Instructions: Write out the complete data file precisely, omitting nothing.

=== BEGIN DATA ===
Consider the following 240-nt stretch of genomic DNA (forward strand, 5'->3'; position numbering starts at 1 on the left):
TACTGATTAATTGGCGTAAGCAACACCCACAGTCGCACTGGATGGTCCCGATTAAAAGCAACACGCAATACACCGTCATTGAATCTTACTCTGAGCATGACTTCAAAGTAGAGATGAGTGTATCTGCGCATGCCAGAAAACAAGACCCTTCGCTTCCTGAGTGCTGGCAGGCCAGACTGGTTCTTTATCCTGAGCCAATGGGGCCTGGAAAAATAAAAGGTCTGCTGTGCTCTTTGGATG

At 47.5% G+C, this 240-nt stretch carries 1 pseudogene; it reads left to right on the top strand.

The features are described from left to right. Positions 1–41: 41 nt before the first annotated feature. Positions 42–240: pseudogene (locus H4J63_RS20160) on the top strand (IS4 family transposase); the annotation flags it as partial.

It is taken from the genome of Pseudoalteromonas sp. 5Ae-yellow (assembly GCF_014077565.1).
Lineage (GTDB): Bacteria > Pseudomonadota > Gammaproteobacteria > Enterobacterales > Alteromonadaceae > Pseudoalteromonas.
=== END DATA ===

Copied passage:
Consider the following 240-nt stretch of genomic DNA (forward strand, 5'->3'; position numbering starts at 1 on the left):
TACTGATTAATTGGCGTAAGCAACACCCACAGTCGCACTGGATGGTCCCGATTAAAAGCAACACGCAATACACCGTCATTGAATCTTACTCTGAGCATGACTTCAAAGTAGAGATGAGTGTATCTGCGCATGCCAGAAAACAAGACCCTTCGCTTCCTGAGTGCTGGCAGGCCAGACTGGTTCTTTATCCTGAGCCAATGGGGCCTGGAAAAATAAAAGGTCTGCTGTGCTCTTTGGATG

At 47.5% G+C, this 240-nt stretch carries 1 pseudogene; it reads left to right on the top strand.

The features are described from left to right. Positions 1–41: 41 nt before the first annotated feature. Positions 42–240: pseudogene (locus H4J63_RS20160) on the top strand (IS4 family transposase); the annotation flags it as partial.

It is taken from the genome of Pseudoalteromonas sp. 5Ae-yellow (assembly GCF_014077565.1).
Lineage (GTDB): Bacteria > Pseudomonadota > Gammaproteobacteria > Enterobacterales > Alteromonadaceae > Pseudoalteromonas.